Cowhide provides us with leather, which is used to make:
Clothing, shoes, boots, belts, purses, wallets, gloves, luggage, furniture and automobile upholstery

Beef on the Road

  • Tires contain stearic acid, a by-product of animal fat that makes the rubber hold its shape under continuous surface friction. Even the asphalt on our roadways has a binding agent from fat.
  • Other products we use to get down the road are:
    • Upholstery
    • Car polishes and wax
    • Hydraulic brake fluid and antifreeze

Food Items

Not only does beef cattle provide us with beef like delicious roast, steaks on the grill, or a tasty hamburger, there are also many other edible parts.

  • Collagen-based
    • Sausage casing
  • Blood
    • Protein extracts
    • Blood Sausage
  • Gelatin
    • Ice Cream
    • Yogurt
    • Marshmallows
  • Plasma Protein
    • Cake mixes
    • Pasta
    • Imitation Seafood
    • Deep-fry batters
  • Fatty Acid Based
    • Oleo Margarine
    • Oleo Shortening
    • Chewing Gum

Household Goods

Household items manufactured with inedible beef by-products are a daily part of life.

How many of these beef by-products do you use nearly every day?

  • Fats/Fatty Acids and Protein Meals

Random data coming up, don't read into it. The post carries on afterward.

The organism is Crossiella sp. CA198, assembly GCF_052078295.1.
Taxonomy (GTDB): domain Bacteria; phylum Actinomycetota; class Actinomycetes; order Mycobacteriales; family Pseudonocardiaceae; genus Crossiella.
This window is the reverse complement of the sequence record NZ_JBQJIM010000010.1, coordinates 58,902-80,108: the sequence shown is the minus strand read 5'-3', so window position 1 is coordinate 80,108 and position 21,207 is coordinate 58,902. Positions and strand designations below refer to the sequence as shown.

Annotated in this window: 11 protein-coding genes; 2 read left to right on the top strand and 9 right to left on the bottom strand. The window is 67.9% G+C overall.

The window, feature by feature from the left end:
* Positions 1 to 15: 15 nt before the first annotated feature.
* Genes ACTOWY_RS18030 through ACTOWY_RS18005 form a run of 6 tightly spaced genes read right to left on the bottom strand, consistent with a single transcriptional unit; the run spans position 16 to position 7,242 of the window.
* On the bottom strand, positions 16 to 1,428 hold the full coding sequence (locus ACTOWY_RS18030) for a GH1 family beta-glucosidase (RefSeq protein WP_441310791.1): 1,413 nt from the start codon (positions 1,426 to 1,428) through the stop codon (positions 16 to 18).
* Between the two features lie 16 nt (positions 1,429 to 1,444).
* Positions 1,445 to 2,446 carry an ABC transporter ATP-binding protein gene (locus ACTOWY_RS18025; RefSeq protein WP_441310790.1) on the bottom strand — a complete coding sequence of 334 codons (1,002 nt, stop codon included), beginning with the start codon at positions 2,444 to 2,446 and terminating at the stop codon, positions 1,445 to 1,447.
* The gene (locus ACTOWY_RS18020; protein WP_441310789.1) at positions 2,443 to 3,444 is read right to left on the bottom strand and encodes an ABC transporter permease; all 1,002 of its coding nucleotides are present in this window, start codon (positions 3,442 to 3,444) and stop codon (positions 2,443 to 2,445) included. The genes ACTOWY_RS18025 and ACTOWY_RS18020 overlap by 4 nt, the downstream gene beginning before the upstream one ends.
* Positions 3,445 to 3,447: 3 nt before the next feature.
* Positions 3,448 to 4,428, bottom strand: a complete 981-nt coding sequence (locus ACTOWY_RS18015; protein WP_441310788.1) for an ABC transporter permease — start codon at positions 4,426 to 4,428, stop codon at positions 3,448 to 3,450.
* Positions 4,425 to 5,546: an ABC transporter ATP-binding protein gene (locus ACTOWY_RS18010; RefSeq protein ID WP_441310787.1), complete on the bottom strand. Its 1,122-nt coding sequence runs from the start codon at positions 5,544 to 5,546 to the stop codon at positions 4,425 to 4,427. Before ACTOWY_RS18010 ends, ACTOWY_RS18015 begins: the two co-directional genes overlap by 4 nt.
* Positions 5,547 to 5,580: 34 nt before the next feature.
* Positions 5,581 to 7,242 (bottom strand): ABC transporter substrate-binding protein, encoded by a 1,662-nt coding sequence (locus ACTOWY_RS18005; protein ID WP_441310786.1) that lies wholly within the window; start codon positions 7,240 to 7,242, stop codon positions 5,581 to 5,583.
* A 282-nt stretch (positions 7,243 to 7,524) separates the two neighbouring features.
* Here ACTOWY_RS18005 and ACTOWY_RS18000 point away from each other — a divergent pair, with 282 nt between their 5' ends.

• Animal Feeds
    • Candles
    • Cellophane
    • Ceramics
    • Cosmetics
    • Crayons
    • Deodorants
    • Detergents
    • Floor Wax
    • Insecticides
    • Insulation
    • Linoleum
    • Mouthwash
    • Paints
    • Paper
    • Perfumes
    • Pet Foods
    • Plastics
    • Shaving Cream
    • Shoe Cream
    • Soap
    • Synthetic Rubber
    • Toothpaste
  • Gelatin
    • Photographic Film
  • Hair
    • Paint Brushes
  • Collagen-based
    • Adhesives
    • Bandages
    • Emery Boards
    • Wallpaper
    • Glues
    • Sheetrock
  • Hide
    • Sporting Goods
    • Luggage
    • Boots & Shoes
    • Clothing
    • Gloves & Belts
    • Purses & Wallets

Pharmaceutical Products

The medical field uses numerous beef by-products to save lives daily. Our bodies readily accept medication or treatments made with these components.

  • From the Pancreas
    • Insulin – For treating diabetes and high blood sugar
    • Chymotrypsin – Promotes healing of burns and wounds
    • Pancreatin – Acids in digestion of food
    • Glucagon – Treats hypoglycemia or low blood sugar
  • From the Blood
    • Blood Factors – For treating hemophilia, killing viruses and making anti-rejection drugs
    • Iron – Anemia
    • Thrombin – Coagulant which helps blood clot
  • From the Bone
    • Bone Marrow – Blood disorders
    • Soft Cartilage – Plastic surgery
    • Bone Meal – Calcium and phosphorous source
  • From the Pituitary Gland
    • Prolactin – Promotes lactation
    • Pressor Hormone – Regulates Blood Pressure
    • Vasopressin – Controls intestinal and renal functions
    • ACTH – Arthritis and allergies
  • From the Liver
    • Heparin – Anti-coagulant
    • Liver Extract – Treatment of anemia
    • Vitamin B-12 – Prevention of B-complex deficiencies

Did You Know?

The hide from one beef animal can be made into:

  • 20 footballs or
  • 12 basketballs or
  • 18 soccer balls or
  • 12 baseball gloves or
  • 18 volleyballs or
  • 144 baseballs

View Graphics!